Date Published: January 4, 2016
Publisher: Public Library of Science
Author(s): Rômulo Bertuzzi, Jorge Melegati, Salomão Bueno, Thaysa Ghiarone, Leonardo A. Pasqua, Arthur Fernandes Gáspari, Adriano E. Lima-Silva, Alfredo Goldman, Jonathan Peterson.
The aim of the current study is to describe the functionality of free software developed for energy system contributions and energy expenditure calculation during exercise, namely GEDAE-LaB.
Eleven participants performed the following tests: 1) a maximal cycling incremental test to measure the ventilatory threshold and maximal oxygen uptake (V˙O2max); 2) a cycling workload constant test at moderate domain (90% ventilatory threshold); 3) a cycling workload constant test at severe domain (110% V˙O2max). Oxygen uptake and plasma lactate were measured during the tests. The contributions of the aerobic (AMET), anaerobic lactic (LAMET), and anaerobic alactic (ALMET) systems were calculated based on the oxygen uptake during exercise, the oxygen energy equivalents provided by lactate accumulation, and the fast component of excess post-exercise oxygen consumption, respectively. In order to assess the intra-investigator variation, four different investigators performed the analyses independently using GEDAE-LaB. A direct comparison with commercial software was also provided.
All subjects completed 10 min of exercise at moderate domain, while the time to exhaustion at severe domain was 144 ± 65 s. The AMET, LAMET, and ALMET contributions during moderate domain were about 93, 2, and 5%, respectively. The AMET, LAMET, and ALMET contributions during severe domain were about 66, 21, and 13%, respectively. No statistical differences were found between the energy system contributions and energy expenditure obtained by GEDAE-LaB and commercial software for both moderate and severe domains (P > 0.05). The ICC revealed that these estimates were highly reliable among the four investigators for both moderate and severe domains (all ICC ≥ 0.94).
These findings suggest that GEDAE-LaB is a free software easily comprehended by users minimally familiarized with adopted procedures for calculations of energetic profile using oxygen uptake and lactate accumulation during exercise. By providing availability of the software and its source code we hope to facilitate future related research.
The establishment of the amount of energy expenditure during exercise has been considered of key importance for strategy development aiming at both health  and athletic performance  improvement. Over the past century, many methods have emerged in literature in order to assess energetic profiles during dynamic exercise [3,4]. It has been widely accepted that whole-body oxygen uptake (V˙O2) can be used to represent aerobic system contribution (AMET) . On the other hand, there is no universal method accepted as gold standard to estimate anaerobic system contribution [5,6]. It has been proposed that measurements of muscle metabolites using biopsy could provide relevant information regarding alactic (ALMET) and lactic (LAMET) anaerobic systems . Aside from being an invasive procedure, the small sample size taken in the biopsy for the determination of maximum amount of ATP that can be resynthesized by anaerobic system might result in an inaccurate estimative . Thus, alternative methods using whole-body physiological variables have been proposed in order to estimate the anaerobic system contribution (ALMET and LAMET) during dynamic exercises.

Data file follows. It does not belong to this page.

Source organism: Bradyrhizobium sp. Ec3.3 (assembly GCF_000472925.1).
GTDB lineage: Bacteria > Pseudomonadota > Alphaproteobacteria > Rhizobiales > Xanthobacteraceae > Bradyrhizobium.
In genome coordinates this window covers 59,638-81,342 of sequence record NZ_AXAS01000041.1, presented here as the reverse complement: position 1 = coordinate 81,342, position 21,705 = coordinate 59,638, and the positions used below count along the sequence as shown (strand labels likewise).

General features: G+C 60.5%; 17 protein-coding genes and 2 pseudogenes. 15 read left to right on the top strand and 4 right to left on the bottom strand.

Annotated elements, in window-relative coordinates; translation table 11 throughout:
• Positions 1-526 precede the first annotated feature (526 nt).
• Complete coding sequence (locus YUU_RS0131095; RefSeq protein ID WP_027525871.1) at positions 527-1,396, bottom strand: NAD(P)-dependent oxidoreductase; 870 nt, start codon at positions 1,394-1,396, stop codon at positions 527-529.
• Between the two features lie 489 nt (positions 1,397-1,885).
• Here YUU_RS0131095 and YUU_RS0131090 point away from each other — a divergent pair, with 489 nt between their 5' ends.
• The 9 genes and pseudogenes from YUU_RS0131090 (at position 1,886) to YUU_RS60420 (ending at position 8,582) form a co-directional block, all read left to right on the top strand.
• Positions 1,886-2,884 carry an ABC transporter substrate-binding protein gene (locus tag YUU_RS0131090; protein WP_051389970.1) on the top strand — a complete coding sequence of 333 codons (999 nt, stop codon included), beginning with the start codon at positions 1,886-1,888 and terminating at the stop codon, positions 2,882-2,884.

Physiological and mechanical parameters measured during maximal incremental exercise test are shown in Table 1. Power output measured at moderate and severe domains were 99.1 ± 13.6 W and 279.5 ± 40.6 W, respectively. All subjects completed the 10 min of exercise at moderate domain, while the time to exhaustion at severe domain was 144 ± 65 s. The mean of [La-]peak measured during moderate and severe domains were 2.3 ± 0.3 mmol∙l-1 and 7.5 ± 2.2 mmol∙l-1, respectively.
The estimate of energy expenditure is useful for the evaluation of acute and chronic effects of exercise in athletic performance and daily life. An understanding of energy metabolism involved in an athletic event or in daily activity is important for the correct structuring of strategies that target both health and athletic performances. However, the determination of energetic profiles using physiological data often require the use of some mathematical functions that may be considered unusual to many exercise physiologists. For example, previous studies have fitted post-exercise V˙O2 kinetics using a bi- or a mono-exponential model to determine the ALMET during exercise [8,9,16]. This results in a more complex process to estimate the ALMET energy expenditure because the fitting of the exponential data requires the use of appropriate equations and initial reference values for each parameter, which are not frequently provided by the commercial software. Considering that available software are not free and were not designed especially for the determination of energy expenditure, processing physiological data for establishment of energy profile during exercise might be considered costly, time-consuming, expertise-requiring and error-prone in their use. Therefore, the current study introduced GEDAE-LaB as software specifically designed for estimation of energetic profiles during dynamic exercise.